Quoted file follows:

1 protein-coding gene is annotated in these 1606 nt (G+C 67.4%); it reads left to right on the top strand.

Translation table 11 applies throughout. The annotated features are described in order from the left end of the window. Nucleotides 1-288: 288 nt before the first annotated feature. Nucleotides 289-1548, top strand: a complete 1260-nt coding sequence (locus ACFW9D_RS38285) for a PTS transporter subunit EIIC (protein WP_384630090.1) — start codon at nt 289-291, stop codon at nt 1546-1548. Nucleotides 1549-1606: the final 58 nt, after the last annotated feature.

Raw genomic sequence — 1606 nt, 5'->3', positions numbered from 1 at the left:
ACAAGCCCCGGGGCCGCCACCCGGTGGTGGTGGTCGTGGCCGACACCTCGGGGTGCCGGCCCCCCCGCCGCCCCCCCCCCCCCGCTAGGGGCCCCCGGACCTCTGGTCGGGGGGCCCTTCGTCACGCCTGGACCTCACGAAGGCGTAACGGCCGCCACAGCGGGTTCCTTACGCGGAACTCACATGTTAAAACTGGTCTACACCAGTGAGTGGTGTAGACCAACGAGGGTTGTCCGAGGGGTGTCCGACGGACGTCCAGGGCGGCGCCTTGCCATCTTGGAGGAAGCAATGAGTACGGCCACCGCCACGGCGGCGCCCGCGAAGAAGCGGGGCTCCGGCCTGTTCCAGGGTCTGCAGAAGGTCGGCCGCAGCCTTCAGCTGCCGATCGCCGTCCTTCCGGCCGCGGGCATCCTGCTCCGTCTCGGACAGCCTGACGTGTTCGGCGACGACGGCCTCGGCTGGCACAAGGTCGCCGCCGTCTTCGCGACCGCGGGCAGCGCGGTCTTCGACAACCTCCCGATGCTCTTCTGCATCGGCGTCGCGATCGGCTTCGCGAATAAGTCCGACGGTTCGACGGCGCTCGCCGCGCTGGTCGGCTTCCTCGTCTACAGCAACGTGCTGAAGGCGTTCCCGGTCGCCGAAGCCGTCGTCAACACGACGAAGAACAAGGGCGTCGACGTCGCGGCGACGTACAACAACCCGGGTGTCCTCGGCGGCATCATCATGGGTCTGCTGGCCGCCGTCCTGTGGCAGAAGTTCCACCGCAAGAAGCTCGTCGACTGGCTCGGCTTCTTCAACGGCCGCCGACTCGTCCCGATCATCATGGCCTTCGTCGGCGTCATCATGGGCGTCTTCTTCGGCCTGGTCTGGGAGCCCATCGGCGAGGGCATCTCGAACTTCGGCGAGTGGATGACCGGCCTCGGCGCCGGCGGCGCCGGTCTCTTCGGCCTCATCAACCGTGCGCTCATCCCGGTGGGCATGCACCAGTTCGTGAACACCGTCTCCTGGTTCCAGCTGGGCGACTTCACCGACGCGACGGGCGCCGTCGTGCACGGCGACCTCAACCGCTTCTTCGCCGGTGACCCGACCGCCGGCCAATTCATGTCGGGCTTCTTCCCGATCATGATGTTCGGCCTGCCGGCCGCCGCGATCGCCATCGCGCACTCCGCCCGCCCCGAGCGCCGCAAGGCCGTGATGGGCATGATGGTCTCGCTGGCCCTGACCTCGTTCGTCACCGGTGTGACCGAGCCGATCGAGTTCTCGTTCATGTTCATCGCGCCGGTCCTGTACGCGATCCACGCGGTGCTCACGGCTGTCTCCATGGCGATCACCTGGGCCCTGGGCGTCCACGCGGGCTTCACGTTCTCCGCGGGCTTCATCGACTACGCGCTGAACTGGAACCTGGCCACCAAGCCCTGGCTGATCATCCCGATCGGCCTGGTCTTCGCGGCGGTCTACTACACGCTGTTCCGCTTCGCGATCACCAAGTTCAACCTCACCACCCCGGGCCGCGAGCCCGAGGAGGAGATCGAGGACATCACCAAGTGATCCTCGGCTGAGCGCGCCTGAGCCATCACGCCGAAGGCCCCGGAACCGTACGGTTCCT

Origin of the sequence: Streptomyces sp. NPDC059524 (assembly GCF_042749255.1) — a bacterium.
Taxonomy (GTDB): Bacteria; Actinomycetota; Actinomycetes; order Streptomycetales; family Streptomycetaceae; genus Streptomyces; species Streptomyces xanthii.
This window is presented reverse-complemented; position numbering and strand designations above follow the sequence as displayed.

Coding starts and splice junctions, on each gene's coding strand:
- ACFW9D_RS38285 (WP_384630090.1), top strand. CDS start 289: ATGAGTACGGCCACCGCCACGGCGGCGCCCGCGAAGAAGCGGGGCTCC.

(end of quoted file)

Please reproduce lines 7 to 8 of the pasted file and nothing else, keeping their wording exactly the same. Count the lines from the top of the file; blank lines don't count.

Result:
This window is presented reverse-complemented; position numbering and strand designations above follow the sequence as displayed.

Coding starts and splice junctions, on each gene's coding strand: